N.Y.C. – State Attorney General Letitia James recently shared the news that she had successfully collected approximately $420,000 from two Brooklyn landlords who had been operating an unlawful SRO rental business out of the 881 Condominium in the Sunset Park area of Brooklyn.
Ray Qi Wang Huang, Bao Qing Tang, and their company 758 Realty LLC (758 Realty) reached a settlement with New York Attorney General Letitia James for repeatedly lying to the Office of the Attorney General (OAG) in offering plans and related filings in violation of the Martin Act and for illegally renting condo units and single rooms to non-purchasers, often without leases and for less than 30 days, in violation of the New York State Multiple Dwelling Law.
To ensure the continued availability of low-cost housing in New York City, Huang, Tang, and 758 Realty have agreed to pay $420,000 and amend all necessary papers pertaining to 881 Condominium. They will also issue rent-stabilized leases to present tenants.
“As New Yorkers were fighting to find safe, stable, and affordable housing where they could thrive, Ray Huang and Bao Tang were looking for new ways to defraud the system, only looking out for themselves and their own bottom line,” said Attorney General James.
I have always advocated for renters’ rights and will not stand by while negligent landlords exploit their communities. My agency will keep fighting for tenants’ rights and making sure that scofflaws like them are punished.
Ten apartments, two stores, and three parking spaces in a brand-new Brooklyn condo were up for grabs when Huang and Tang submitted their selling plan to the Office of the Attorney General in April 2017.
As stated in the paperwork submitted to OAG, Huang, and Tang claimed that the building was vacant and that condos would be offered for sale. Instead, Huang and Tang began collecting rent from both legal and illegal SRO (single-room occupancy) residents in the building before the offering plan was accepted for filing.
Tenants often rented for fewer than 30 days at a time, paid in cash, and did not have signed leases, all of which constitute illegal short-term rentals.
Huang and Tang repeatedly assured OAG that the building was vacant when in fact it was occupied by tenants. In 2020, they claimed a squatter had moved in, and later that year, through their lawyer, they represented that only three renters currently lived in the building, both of which statements were untrue and had been filed as part of various affidavits made to OAG.
According to the results of the study, the building has had many additional occupants at different times since 2018.
Huang and Tang lied to OAG and the New York City Department of Housing Preservation and Development (HPD) in order to receive a tax abatement. They promised HPD that condos would be available in the building when they applied for 421-a tax breaks.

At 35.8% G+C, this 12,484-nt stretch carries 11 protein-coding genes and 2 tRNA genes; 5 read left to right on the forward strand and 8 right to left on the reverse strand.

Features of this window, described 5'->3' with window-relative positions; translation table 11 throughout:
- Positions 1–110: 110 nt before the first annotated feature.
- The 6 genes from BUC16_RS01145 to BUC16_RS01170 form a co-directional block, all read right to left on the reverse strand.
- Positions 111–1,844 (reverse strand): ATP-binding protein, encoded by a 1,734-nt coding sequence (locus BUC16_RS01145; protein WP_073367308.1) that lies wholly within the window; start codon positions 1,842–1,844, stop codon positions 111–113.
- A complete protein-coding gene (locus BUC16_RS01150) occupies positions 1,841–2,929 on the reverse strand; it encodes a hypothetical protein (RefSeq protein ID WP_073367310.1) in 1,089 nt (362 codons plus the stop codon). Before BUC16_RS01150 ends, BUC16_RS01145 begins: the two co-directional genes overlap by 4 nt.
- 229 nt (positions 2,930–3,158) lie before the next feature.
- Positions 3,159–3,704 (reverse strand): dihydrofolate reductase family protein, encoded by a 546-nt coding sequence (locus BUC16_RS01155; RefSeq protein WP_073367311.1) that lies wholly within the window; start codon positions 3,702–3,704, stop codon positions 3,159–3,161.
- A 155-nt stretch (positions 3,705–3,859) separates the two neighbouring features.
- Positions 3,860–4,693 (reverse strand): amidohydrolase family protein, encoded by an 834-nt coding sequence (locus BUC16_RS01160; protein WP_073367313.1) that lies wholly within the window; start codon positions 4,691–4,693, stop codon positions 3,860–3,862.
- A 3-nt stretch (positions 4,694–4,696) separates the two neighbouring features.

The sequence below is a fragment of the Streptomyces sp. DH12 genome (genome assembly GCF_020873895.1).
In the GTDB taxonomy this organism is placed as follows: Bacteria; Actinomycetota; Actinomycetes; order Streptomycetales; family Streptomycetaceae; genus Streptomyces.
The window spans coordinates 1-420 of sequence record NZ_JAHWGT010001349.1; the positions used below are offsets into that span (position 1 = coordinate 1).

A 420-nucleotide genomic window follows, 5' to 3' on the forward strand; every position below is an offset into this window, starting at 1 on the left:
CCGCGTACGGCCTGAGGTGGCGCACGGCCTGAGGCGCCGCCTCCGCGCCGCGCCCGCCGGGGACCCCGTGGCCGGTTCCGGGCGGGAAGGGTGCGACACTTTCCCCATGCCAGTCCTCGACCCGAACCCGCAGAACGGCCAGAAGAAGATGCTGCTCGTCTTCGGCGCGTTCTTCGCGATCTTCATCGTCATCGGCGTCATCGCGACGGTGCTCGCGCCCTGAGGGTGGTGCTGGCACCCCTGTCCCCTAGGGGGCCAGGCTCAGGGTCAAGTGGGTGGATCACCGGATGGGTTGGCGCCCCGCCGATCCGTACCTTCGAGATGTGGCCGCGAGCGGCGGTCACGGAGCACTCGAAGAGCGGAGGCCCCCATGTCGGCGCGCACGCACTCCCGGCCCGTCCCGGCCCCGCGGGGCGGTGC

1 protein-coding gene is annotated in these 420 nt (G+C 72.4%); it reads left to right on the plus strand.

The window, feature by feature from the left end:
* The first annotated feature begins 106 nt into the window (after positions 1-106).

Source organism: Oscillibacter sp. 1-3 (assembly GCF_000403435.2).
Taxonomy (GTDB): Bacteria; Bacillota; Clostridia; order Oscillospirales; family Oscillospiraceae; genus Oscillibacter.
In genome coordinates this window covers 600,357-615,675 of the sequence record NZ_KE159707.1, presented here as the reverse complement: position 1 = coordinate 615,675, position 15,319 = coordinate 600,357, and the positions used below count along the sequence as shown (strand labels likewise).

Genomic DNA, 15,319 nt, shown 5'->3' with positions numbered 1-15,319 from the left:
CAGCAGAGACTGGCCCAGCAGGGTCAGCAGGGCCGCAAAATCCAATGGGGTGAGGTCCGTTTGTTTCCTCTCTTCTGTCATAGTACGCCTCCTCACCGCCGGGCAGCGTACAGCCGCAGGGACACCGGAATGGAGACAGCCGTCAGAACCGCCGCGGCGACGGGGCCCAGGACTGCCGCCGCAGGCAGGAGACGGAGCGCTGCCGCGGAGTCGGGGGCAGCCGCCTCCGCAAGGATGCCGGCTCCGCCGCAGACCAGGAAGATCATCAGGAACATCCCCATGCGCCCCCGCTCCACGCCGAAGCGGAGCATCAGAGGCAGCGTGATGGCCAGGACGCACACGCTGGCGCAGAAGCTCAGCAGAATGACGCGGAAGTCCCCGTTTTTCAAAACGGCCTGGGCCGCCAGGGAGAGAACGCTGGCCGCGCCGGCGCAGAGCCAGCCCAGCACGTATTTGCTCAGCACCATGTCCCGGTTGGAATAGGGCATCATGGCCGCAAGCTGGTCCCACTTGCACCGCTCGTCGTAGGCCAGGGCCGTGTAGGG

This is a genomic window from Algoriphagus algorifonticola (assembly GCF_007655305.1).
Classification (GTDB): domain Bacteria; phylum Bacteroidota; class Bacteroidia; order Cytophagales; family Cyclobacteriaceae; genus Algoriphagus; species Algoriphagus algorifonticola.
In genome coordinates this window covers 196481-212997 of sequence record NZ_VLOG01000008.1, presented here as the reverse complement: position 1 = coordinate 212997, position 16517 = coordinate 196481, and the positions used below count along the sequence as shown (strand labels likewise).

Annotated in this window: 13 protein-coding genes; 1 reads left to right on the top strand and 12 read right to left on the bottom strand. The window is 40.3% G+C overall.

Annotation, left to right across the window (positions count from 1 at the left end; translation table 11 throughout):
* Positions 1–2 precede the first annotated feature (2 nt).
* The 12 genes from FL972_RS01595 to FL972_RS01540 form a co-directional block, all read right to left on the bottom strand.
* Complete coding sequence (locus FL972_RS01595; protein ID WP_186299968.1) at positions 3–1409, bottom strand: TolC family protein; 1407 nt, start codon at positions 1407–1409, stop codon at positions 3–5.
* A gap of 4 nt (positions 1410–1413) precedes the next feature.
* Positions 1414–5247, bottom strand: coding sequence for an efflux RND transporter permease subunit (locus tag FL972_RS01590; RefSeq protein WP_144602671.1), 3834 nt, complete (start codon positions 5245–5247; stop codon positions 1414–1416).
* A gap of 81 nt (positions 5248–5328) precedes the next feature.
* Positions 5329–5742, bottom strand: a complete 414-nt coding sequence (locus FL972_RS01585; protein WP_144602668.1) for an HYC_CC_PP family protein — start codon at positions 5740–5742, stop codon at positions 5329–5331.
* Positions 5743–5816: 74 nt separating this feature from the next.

They had to register the apartments with New York City’s Housing and Community Renewal and alter their application with HPD so that the building would be considered a rent-stabilized rental before the offering plan would be approved for submission (HCR).
Huang and Tang did not provide the renters with rent stabilization measures and did not comply with the law. Under these false pretenses, Huang and Tang were allowed to keep receiving 421-a payments.
The settlement reached today requires Huang and Tang to pay $355,000 in penalties and $64,500 in disgorgement of rent received since 2018, for a total payment of $419,500 to Attorney General James’ Affordable Housing Fund with HPD.
This money will go towards the preservation and construction of affordable housing in New York City. All current residents at 881 Condominium will be offered rent-stabilized leases from Huang and Tang, and the landlords will refrain from intimidating or harassing tenants or taking other action to get them to vacate their stabilized units.
This agreement is part of Attorney General James’ continued efforts to safeguard renters and hold landlords accountable. The Attorney General filed suit against a dishonest Brooklyn property owner in November 2022 for defrauding at least 20 Chinese immigrant families out of $5 million by selling them bogus condo units.
In August of 2022, she discovered a payoff plan to deregulate rent-stabilized apartments and collected more than $4 million from landlords as a result.
Louis M. Solomon, Chief of the Real Estate Finance Bureau’s Enforcement Department, is in charge of this case and reports to Jacqueline Dischell, Director of the Bureau.
Carly Weinreb and Kimberly Ver Ploeg, both formerly of the Office of the Attorney General, provided assistance. Chief Deputy Attorney General Meghan Faux and First Deputy Attorney General Jennifer Levy lead the Real Estate Finance Bureau within the Division for Social Justice.